EDPB Challenges Meta’s User Tracking Practices

European Privacy

This article was last updated on April 18, 2024

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The Ultimate Authority – EDPB – Speaks Out

The European Data Protection Board (EDPB), the union of all European privacy regulatory bodies, including the Dutch Data Protection Authority, has recently voiced concerns about the online tracking practices used by big social media platforms like Facebook and Instagram. According to them, these platforms may not enforce online tracking of their users as a prerequisite for using their platforms. The European watchdog elucidates that main online platforms must propose a free choice where users are monitored to a ‘minimum extent’. In this model, users would notice advertisements that are not customized to their online behavior and interests. Notably, this implies contextual advertisements that go in line with the present content being viewed by the user. For instance, if a user is viewing content related to cats, they could see an ad for cat food.

Meta’s New Subscription Method – A Result of EDPB’s Ruling

The EDPB has reacted to Meta’s recent decision, the parent company behind Facebook and Instagram. Since November last year, Meta has given its users a choice to opt between versions with personalized advertisements and the premium version where personal data isn’t used to show targeted ads. The premium subscription costs approximately 13 euros per month. If users don’t make a choice, they are unable to use the services. Meta devised this option following the EDPB’s earlier ruling last year that stated that Meta’s personalized advertisements breached European privacy norms. Consequently, the European authority ordered Meta to halt ads based on users’ internet activity.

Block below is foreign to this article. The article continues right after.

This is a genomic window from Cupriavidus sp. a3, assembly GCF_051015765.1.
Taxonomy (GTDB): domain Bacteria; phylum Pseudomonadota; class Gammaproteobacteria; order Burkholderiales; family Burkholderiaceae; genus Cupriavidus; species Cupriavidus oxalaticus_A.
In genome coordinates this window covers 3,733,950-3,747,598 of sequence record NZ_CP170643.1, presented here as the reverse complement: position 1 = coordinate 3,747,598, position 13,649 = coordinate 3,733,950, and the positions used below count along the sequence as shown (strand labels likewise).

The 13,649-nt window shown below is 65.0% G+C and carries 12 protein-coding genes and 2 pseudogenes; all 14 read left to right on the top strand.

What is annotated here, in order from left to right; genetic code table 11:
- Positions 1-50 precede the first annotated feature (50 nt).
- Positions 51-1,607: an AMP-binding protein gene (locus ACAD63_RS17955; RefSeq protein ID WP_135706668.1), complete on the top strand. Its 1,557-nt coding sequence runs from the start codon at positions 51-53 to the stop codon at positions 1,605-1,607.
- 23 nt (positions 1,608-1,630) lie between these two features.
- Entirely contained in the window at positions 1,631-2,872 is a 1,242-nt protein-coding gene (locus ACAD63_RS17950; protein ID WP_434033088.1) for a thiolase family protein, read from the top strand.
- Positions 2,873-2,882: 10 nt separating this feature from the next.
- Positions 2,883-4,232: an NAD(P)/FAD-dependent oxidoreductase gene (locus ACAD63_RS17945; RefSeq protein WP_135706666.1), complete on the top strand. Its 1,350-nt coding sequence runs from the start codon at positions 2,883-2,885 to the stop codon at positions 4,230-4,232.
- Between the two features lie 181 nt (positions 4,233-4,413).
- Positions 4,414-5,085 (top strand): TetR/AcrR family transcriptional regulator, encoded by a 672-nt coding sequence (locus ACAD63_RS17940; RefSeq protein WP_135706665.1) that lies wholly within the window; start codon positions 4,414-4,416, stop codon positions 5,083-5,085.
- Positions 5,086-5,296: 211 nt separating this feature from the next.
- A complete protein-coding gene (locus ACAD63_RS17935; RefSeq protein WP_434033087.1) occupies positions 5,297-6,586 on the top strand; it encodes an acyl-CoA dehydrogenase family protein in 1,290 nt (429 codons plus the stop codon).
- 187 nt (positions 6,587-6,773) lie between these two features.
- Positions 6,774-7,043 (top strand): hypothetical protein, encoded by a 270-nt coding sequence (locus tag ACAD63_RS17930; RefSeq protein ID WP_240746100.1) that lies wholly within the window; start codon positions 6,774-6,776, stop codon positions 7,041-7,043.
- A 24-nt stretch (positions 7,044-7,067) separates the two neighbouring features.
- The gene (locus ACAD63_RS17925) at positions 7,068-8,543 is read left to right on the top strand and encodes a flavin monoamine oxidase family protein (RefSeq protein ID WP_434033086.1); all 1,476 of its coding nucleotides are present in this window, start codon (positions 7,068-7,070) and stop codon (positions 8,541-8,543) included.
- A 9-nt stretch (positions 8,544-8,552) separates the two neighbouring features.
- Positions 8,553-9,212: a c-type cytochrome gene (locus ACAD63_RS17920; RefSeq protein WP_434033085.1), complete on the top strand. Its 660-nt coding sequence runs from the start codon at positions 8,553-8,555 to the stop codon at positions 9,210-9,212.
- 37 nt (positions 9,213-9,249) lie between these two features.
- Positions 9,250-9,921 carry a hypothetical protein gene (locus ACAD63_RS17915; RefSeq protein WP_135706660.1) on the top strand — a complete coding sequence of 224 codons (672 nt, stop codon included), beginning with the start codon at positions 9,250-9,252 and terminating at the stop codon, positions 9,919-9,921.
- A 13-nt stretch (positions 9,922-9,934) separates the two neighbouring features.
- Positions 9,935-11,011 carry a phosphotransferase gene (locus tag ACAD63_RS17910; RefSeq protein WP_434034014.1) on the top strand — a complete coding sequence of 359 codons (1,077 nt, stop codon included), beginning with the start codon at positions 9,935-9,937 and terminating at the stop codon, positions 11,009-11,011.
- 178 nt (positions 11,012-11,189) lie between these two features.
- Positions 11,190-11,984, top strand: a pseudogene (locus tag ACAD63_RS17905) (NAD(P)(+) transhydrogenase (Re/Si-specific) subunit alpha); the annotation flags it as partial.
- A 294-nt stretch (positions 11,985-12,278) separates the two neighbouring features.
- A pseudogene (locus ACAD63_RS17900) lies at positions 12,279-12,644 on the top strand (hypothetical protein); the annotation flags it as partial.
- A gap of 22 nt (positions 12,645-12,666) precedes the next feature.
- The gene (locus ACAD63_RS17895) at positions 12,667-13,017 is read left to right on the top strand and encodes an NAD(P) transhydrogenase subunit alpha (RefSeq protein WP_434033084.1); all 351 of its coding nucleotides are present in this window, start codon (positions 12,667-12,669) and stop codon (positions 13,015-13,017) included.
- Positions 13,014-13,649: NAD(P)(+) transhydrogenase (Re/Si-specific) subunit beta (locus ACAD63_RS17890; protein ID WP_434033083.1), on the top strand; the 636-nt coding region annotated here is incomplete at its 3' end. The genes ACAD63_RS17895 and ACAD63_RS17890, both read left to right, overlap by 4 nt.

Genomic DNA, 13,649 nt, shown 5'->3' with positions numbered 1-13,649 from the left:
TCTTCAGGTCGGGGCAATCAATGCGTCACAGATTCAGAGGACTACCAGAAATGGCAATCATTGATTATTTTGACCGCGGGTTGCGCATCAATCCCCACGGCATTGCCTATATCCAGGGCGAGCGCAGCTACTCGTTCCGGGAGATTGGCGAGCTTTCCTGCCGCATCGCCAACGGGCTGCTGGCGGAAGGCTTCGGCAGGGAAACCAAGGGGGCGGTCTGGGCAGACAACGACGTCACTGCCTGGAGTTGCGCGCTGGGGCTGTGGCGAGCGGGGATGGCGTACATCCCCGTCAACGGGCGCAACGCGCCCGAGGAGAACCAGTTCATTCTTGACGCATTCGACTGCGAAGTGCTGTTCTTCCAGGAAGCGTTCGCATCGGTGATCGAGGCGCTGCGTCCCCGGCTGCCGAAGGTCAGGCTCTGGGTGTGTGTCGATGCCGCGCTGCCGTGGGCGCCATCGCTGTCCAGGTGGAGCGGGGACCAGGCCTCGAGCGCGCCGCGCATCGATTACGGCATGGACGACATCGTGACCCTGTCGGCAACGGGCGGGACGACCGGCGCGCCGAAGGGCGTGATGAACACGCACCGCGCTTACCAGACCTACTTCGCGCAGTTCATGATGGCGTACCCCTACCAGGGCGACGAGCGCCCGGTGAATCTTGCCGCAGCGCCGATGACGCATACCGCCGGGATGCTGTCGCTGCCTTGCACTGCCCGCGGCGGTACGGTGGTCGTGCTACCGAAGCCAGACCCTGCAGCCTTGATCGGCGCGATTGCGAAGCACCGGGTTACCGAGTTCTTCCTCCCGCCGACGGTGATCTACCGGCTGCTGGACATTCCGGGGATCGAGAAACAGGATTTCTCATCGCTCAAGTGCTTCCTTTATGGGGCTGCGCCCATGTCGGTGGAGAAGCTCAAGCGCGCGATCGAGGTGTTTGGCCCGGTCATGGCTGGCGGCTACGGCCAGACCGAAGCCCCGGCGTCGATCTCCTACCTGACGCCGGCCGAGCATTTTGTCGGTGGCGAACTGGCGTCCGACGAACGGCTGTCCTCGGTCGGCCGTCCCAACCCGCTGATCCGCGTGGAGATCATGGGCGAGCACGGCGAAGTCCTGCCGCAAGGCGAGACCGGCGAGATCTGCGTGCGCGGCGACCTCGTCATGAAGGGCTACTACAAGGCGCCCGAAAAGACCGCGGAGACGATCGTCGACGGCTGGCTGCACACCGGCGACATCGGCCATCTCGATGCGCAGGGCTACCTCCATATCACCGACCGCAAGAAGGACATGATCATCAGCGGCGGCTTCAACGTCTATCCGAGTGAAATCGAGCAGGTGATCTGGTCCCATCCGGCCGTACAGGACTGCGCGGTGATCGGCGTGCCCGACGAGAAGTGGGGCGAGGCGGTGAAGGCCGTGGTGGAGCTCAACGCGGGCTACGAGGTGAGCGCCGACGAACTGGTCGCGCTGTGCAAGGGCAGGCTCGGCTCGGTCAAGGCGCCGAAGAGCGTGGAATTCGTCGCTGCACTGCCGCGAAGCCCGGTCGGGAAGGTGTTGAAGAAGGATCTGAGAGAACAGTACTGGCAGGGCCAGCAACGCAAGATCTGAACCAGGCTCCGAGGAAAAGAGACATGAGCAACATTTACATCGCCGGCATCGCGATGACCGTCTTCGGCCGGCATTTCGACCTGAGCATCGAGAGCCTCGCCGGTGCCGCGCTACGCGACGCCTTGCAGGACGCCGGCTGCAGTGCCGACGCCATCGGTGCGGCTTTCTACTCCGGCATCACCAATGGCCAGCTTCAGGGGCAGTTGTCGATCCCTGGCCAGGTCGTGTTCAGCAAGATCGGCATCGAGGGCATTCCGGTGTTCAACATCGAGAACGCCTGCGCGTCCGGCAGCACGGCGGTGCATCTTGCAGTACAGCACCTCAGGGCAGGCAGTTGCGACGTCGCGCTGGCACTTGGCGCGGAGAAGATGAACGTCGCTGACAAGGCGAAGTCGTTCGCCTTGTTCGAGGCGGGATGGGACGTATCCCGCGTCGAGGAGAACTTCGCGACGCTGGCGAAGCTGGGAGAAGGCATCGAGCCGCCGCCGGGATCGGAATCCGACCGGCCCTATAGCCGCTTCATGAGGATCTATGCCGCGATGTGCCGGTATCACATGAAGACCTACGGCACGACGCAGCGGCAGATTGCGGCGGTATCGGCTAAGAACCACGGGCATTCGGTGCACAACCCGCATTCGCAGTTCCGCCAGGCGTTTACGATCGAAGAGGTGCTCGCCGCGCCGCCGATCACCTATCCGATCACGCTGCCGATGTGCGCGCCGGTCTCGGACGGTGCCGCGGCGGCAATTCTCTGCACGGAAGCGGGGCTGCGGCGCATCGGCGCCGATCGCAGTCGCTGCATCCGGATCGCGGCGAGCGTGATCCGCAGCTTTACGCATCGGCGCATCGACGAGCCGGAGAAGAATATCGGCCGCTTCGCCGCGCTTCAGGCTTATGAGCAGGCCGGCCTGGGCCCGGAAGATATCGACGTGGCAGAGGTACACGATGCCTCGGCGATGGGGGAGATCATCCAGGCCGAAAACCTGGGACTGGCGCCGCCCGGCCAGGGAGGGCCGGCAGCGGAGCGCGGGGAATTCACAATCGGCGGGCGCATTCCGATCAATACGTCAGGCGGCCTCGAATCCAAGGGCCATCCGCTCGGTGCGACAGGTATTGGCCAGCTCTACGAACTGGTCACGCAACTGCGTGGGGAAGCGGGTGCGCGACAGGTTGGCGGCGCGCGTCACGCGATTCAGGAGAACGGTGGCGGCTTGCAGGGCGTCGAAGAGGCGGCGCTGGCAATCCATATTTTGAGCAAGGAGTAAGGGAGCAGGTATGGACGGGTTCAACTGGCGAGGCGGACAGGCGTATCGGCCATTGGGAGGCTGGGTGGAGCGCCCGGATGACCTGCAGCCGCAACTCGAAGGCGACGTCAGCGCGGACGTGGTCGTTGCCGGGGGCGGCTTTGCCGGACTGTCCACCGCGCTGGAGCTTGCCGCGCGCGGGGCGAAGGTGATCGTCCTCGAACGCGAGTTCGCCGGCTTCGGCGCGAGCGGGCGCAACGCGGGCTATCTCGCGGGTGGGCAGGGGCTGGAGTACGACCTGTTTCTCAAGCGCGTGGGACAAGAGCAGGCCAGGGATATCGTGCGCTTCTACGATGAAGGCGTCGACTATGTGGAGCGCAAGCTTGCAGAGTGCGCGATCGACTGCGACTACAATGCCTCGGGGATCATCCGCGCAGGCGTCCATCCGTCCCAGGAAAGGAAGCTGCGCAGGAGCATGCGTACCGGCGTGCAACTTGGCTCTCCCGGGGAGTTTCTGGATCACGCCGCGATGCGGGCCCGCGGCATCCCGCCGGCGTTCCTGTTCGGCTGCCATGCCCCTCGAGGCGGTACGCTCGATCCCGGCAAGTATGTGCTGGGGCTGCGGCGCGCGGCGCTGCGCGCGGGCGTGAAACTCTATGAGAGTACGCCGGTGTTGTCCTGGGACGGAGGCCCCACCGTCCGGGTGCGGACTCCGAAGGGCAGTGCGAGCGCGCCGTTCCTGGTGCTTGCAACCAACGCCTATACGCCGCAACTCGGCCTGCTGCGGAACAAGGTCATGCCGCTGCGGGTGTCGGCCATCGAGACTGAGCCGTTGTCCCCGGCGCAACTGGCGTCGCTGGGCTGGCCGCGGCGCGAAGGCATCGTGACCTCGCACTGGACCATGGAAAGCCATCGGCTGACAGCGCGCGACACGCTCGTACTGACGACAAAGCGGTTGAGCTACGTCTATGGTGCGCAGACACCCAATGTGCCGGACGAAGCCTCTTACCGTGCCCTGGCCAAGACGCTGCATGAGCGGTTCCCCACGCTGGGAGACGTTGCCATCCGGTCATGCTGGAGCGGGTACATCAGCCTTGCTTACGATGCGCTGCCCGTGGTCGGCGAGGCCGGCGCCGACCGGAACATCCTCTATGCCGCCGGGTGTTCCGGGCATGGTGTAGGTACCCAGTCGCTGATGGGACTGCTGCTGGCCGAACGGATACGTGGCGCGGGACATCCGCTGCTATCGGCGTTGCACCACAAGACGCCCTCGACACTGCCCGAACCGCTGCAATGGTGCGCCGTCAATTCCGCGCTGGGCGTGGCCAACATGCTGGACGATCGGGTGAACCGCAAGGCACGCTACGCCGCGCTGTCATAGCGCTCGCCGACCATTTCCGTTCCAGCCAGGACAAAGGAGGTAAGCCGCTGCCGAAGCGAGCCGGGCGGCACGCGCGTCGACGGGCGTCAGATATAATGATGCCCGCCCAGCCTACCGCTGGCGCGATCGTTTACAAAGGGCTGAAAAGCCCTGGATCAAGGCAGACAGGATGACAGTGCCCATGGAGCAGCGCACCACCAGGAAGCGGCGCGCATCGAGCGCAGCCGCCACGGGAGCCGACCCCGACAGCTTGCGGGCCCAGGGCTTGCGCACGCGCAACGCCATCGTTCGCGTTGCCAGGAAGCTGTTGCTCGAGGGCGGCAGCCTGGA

EDPB Cites ‘Unfair Choice’ for Users

Following the introduction of these new choices by Meta, the EDPB announced another investigation. Considering the current options for users, the EDPB labels them as “not a fair choice.” According to the European authority, users are essentially compelled to ‘pay’ through their personal data. This becomes particularly problematic when the subscription cost is high. Frederik Zuiderveen Borgesius, a law professor specializing in ICT at Radboud University, agrees with the EDPB’s stance. He explains that though the regulator can merely interpret the law and not establish new ones, it raises a pertinent question about voluntary consent for personalized advertisements. Responding to these concerns, a spokesperson from Meta expressed that their subscription model is compliant with European law. They stated that the European Court of Justice has affirmed their legality, and the EDPB advice doesn’t alter that position.

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